By comparing the two observation groups, a significant difference was determined in the frequency of PNP (p< 0.001). In relation to the different number of patients ablated in both groups fairly more clinical events occurred in Observation Group I than in Observation Group II, indicating that extended ECG monitoring can reduce clinical events, even despite the application of the more effective and aggressive ablation system, see Figure 6. Despite the complications with PNP, no other relevant complications occurred in our observation groups.
All patients with PNP during cryoballon ablation, demographic and technical data: Sex; Age; Location, Temperature, Time and Freeze in which PNP occured. Resolution from PNP intraprocedural.(Click on the image to enlarge.)
Phrenic Nerve Stimulation without (A) and with (B) modified ECG-arrangement, the upper extremities lead I was newly adjusted between the inferior sternum and the right chest, thereby recording the maximum diaphragmatic compound motor action potential (CMAP).(Click on the image to enlarge.)
Ongoing Phrenic Nerve Stimulation via coronary sinus catheter pacing of the distal electrodes CS1/2 during ablation of the RSPV and RIPV. The dominant pacing amplitude (marked with an asterisk*) is easy to distinguish from the consecutive QRS-complexes (marked as point●) in sinus rhythm. From the top to the bottom: Surface ECG leads: I, II, aVL, V1, V6. Endo-cardiac signals: Coronary sinus CS 1/2.(Click on the image to enlarge.)
Prior to the loss of contractility, a slight decrease of ECG-amplitude can be noticed; the contractility of the diaphragm is still preserved at this point. From the top to the bottom: Surface ECG leads: I, II, aVL, V1, V6. Endo-cardiac signals: Coronary sinus CS 1/2.(Click on the image to enlarge.)
Portion of phrenic nerve palsy in Group 1 without CMAP surveillance (1) and Group II with CMAP surveillance (2).(Click on the image to enlarge.)
The interventional ablation therapy of AF is actually dominated by two approaches - the conventional radiofrequency ablation technique in a point-by-point fashion and the CB ablation technique, which has become the most widely accepted, single-device techniques worldwide. Both, major and minor complications are still grounds for concern and have been described by several studies and registries over the last decade [2, 5-10]. There are some reasons why the CB technique has become one of the most accepted single-device techniques. Besides its promising data for acute and long- term ablation success, the technique is quite simple and easy to use. Acute and long-term outcomes of catheter ablation of AF using CB technology versus open-irrigated radiofrequency are comparable and show no significant differences .
Phrenic Nerve Palsy in Cryoballoon Ablation
Apart from the common AF complication profile, PNP has been described as the only main problem relatively specific to and quite frequently observed in CB ablation procedures, ranging between 5-10% [8-10]. The reason for this phenomenon is the close physiological position of the ablation site and the course of the phrenic nerve (next and subjacent to the right-sided PV, Figure 1) [15-17]. Although virtually always reversible over time, cases of permanent PNP have been reported .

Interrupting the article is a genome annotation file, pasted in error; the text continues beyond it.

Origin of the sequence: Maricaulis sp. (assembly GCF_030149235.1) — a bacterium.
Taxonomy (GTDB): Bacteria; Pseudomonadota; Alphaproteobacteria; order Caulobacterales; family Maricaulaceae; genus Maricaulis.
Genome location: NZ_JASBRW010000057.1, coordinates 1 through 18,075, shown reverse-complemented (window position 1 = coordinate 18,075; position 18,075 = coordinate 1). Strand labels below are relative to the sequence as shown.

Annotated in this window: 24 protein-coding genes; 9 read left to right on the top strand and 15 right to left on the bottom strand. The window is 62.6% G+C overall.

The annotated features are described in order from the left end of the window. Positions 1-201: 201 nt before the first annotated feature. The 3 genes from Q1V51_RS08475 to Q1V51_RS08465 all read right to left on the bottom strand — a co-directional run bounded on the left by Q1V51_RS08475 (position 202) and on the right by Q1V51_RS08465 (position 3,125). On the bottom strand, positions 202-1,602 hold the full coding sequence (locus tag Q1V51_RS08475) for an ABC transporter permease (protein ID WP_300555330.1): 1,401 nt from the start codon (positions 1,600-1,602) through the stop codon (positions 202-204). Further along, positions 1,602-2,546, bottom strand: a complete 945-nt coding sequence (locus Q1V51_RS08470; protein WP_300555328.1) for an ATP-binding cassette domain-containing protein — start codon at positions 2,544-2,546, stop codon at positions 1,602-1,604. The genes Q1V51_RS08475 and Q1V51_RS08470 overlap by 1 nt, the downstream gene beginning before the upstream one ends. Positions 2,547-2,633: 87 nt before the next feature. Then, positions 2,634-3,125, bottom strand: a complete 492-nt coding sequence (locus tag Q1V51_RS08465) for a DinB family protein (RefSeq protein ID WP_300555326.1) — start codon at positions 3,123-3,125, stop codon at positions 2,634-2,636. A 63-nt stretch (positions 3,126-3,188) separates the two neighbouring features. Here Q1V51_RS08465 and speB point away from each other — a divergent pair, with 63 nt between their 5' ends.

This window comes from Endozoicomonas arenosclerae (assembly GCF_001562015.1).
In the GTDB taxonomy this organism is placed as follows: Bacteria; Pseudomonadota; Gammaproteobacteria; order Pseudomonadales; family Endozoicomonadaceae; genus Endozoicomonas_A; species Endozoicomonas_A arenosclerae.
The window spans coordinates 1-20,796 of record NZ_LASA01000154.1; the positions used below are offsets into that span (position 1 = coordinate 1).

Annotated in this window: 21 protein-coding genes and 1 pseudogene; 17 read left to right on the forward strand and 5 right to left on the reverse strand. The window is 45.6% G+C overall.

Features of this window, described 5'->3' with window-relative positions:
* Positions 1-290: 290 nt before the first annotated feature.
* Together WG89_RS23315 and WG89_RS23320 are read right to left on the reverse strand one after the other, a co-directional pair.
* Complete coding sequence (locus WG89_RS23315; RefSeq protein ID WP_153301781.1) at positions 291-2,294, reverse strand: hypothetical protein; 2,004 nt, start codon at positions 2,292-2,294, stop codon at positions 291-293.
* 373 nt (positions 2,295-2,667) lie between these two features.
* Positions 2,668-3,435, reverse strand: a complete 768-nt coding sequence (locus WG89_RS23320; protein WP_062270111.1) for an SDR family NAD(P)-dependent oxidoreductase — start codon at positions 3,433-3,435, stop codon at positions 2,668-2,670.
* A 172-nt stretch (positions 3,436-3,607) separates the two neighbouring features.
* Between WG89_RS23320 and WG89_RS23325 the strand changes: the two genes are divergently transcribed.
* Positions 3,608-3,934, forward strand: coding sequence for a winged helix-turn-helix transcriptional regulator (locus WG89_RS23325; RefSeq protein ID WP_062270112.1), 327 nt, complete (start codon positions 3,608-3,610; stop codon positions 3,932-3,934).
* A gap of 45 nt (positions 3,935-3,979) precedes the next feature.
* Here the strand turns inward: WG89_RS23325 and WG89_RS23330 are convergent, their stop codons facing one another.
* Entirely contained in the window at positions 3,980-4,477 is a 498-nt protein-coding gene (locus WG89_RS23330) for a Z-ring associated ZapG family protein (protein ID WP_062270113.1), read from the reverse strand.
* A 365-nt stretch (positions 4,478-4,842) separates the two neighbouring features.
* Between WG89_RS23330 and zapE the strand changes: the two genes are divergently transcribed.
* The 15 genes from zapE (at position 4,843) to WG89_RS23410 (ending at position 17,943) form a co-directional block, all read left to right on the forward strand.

Earlier studies have described the importance of diaphragmatic electromyography monitoring during CB ablation for the prevention of diaphragm muscle contractility loss due to PNP. Franceschi et al. therefore recorded a compound motor action potential (CMAP) using a quadripolar catheter positioned in a sub-diaphragmatic hepatic vein during the CB procedure [11-13]. In smaller study series, CMAP recording seems safe and potentially even helpful to prevent PNP. Miyazaki et al. recently evaluated diaphragmatic electromyograms from surface electrodes (CMAPsuf) and the sub-diaphragmatic hepatic veins (CMAPabd) during PV antrum isolation. They obtained stable CMAPs from the surface in most patients; both surface and invasive CMAP recordings seem to be an alternative or complementary method for the prevention of PNP . Lakhani and coworkers stated in a smaller study series, that recording of CMAP amplitude on a modified lead I is reliable and could predict from PNP in patients undergoing CBA for PAF and PerAF .
The present study investigates the impact of CMAP surveillance via an alternative ECG-conduction tool during the CBA of the right-sided PVs. Both CB generations were applied, whereby in the larger Study Group II with only advanced surveillance techniques, the novel Arctic Front Advance CB was exclusively applied. Fürnkranz et al. reported improved procedural efficacy of pulmonary vein isolation in ablation using a novel second-generation cryoballoon . Recently, Cassado et al. reported a significant increase of right-sided PNP, seeming to occur in a significantly larger number of patients having undergone second-generation CBA . Surprisingly, the authors observed PNP not only in the RSPV, as reported in the majority of previous studies, but also in the RIPV within the scope of their study. Anatomical studies conducted on cadavers have shown that the distance from the right PN to the RSPV is much shorter when compared to the RIPV (2-3 mm vs 10-12 mm) . Cassado et al. speculated that this might be due to the more extensive area of freezing, reaching the tip of the balloon. The increase of ablation effect by using the second generation CB has been confirmed by other study groups as well as by our present study . Fürnkranz et al. recently compared both generations of CBs. The use of the second generation CB resulted in a significantly higher rate of single-shot PVI, shorter procedural durations, and lower fluoroscopy exposure times within the scope of their study. In contrast to Cassado's findings, Fürnkranz did not observe an increase of PNP when using the novel CB generation; the total amount of PNP was low compared to the overall observed occurrence of this complication .